Resource Conservation Districts around the state, including MCRCD, are working with the USDA Natural Resources Conservation Service (USDA NRCS), University of California Cooperative Extension (UCCE), the Carbon Cycle Institute, and other agencies and organizations to engage agricultural operators in becoming ecosystem stewards to provide on-farm ecological benefits, improve agricultural productivity, enhance agroecosystem resilience, and mitigate global climate change through a planning and implementation process known as “Carbon Farming.”
Carbon can be beneficially stored long-term (decades to centuries or more) in soils and vegetation through biological carbon sequestration. Carbon Farming involves implementing on-farm practices that: 1) decrease the production of greenhouse gases on farm, and/or, 2) increase the rate at which the farm supports photosynthetically-driven transfer of carbon dioxide from the atmosphere to plant productivity and/or soil organic matter. Enhancing agroecosystem carbon, whether in plants or soils, results in beneficial changes in other system attributes, including soil water holding capacity and hydrological function, biodiversity, soil fertility, ecosystem resilience and agricultural productivity.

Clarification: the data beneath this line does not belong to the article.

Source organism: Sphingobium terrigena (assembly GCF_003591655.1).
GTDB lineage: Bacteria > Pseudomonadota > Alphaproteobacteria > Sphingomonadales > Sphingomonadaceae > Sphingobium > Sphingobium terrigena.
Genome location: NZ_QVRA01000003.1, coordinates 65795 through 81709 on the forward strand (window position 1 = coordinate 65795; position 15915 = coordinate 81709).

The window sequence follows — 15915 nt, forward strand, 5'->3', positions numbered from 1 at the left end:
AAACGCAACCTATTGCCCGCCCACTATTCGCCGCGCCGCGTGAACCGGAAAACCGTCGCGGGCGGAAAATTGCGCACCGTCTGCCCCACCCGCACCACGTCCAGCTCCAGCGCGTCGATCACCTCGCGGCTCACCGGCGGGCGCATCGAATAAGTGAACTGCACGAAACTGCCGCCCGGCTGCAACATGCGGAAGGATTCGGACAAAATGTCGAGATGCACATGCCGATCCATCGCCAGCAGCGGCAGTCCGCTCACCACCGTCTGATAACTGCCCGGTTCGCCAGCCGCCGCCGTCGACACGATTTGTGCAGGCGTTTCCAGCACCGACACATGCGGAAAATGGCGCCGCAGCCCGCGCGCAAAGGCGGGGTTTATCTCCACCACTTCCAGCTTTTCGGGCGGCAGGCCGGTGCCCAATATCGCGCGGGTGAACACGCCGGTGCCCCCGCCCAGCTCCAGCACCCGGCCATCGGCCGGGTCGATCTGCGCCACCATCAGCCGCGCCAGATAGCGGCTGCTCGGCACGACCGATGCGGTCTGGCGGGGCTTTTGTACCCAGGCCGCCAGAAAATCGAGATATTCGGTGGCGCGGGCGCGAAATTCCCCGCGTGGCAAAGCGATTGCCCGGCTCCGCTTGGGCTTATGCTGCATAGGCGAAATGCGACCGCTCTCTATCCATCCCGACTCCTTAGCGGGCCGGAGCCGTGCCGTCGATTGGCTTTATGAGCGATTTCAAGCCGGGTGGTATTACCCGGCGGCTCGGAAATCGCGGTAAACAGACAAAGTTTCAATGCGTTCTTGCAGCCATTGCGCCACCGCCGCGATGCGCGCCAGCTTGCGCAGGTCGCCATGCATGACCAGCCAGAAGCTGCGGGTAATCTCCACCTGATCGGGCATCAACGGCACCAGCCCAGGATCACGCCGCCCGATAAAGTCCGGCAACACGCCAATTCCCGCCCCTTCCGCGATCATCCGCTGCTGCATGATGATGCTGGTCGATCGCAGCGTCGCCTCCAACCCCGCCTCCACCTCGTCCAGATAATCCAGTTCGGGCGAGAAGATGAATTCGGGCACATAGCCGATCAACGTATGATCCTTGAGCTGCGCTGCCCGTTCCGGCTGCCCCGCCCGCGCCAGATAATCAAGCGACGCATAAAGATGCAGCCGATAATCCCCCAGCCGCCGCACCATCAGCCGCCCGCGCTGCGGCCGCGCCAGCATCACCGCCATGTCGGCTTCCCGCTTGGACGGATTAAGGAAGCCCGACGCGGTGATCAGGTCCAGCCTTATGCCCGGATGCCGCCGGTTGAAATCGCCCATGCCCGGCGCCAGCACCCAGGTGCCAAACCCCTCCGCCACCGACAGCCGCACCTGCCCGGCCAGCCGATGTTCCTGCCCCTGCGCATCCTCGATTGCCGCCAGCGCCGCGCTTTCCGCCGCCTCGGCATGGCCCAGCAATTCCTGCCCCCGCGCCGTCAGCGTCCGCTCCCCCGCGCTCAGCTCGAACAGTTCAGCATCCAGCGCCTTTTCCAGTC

Carbon Farming involves implementing conservation practices that are known to improve the rate at which carbon dioxide is removed from the atmosphere and converted to plant material and/or soil organic matter. Carbon farming is successful when carbon gains, resulting from enhanced land management and/or conservation practices, exceed carbon losses.